In response to the question posed in my favorite Arkells song: ALL THE PEOPLE WHO LIVED BEFORE THE TIME OF CELL PHONES!

One thing freeing about writing historical fiction is there is no concern about how to incorporate social media and cell phones into a book. I’ve read contemporary novels where I feel cell phone usage overtakes the novel and while it might be true that teens are glued to their phones, it’s just not that interesting to read sometimes, especially if it is a pages long texting conversations. (Do teens even text anymore? I heard it’s all messenger or FaceTime.) There also several books I’ve read that alluded to social media by using versions the author made up and it rings false to me. That said, there are books written several years ago that did choose to use the names of real social media sites and those sites are either not very popular anymore or not used by teens very much. It’s hard to keep up and even harder to figure out how to use social media effectively in a book (at least for me). In historical fiction, no such problems exist! In my next book, The War on All Fronts, a college freshman has to wait to use the community pay phone in his dorm. Imagine the conflict if he can’t find a dime or someone is using the phone! In order to communicate with his secret boyfriend overseas, he has to write letters. Yes, writing historical fiction has its challenges. There is so much you have to get right! Alas, social media and all the problems that come with it is not something you have to worry about.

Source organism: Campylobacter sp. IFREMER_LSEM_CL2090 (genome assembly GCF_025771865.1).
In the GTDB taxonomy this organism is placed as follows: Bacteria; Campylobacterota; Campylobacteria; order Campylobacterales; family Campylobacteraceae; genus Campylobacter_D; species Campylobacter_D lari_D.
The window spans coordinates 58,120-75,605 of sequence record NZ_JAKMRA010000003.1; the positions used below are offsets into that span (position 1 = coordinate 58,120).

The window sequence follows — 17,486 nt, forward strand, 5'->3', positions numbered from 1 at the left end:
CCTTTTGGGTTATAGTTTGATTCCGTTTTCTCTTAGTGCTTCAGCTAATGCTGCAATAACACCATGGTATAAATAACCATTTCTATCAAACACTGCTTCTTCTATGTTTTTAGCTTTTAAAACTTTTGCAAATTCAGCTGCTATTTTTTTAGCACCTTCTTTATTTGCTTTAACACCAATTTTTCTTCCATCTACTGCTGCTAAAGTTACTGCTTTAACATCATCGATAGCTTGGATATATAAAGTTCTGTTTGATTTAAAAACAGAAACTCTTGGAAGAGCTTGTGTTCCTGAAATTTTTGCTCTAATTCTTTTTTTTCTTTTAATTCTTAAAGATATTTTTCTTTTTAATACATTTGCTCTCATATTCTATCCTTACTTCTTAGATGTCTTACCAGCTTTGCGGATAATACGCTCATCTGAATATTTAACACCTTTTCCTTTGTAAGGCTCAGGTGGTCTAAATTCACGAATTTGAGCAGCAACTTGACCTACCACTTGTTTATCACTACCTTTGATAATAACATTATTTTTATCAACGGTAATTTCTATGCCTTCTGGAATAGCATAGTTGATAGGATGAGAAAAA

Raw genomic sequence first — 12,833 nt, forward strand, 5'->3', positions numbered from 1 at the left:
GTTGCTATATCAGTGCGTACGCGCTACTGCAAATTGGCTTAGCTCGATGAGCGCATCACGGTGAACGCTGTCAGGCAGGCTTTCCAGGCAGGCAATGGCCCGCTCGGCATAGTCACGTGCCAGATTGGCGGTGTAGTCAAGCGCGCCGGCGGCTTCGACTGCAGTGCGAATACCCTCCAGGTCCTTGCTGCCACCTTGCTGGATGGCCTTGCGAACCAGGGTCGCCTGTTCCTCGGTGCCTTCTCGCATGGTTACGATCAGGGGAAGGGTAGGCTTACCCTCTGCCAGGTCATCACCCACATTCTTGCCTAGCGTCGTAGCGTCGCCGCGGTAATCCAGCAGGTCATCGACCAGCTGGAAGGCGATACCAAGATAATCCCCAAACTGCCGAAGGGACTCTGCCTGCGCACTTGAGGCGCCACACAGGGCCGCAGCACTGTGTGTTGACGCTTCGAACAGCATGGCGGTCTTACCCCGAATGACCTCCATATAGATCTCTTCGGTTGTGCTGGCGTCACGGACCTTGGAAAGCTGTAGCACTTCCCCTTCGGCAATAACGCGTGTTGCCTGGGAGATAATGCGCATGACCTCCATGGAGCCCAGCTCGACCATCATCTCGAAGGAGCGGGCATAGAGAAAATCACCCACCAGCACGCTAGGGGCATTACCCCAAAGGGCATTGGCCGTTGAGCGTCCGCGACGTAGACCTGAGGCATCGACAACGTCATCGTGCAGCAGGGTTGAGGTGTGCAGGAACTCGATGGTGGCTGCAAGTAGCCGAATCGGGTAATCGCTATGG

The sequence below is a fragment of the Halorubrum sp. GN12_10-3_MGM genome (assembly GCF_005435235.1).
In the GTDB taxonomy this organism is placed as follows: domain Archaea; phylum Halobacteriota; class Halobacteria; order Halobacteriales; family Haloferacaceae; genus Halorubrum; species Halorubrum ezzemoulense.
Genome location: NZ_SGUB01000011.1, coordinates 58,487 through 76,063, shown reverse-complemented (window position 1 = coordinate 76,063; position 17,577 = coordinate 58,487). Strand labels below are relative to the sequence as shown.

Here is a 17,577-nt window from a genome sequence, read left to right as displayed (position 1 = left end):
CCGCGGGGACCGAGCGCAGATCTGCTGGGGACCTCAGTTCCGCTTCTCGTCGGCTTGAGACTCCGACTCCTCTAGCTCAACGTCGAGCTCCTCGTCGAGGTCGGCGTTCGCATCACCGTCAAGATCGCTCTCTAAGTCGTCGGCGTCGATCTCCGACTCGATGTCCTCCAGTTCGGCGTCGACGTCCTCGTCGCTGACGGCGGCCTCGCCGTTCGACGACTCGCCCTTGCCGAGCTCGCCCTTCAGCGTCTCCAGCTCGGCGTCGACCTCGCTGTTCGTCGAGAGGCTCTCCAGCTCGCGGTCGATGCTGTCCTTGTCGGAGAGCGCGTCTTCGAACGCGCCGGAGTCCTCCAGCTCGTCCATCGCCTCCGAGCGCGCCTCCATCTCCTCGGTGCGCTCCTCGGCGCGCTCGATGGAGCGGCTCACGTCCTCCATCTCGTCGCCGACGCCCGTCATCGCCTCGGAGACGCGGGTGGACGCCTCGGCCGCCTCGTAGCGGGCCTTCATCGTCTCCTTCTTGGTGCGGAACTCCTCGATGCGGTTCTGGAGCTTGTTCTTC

YouTube: Beyond Cat Videos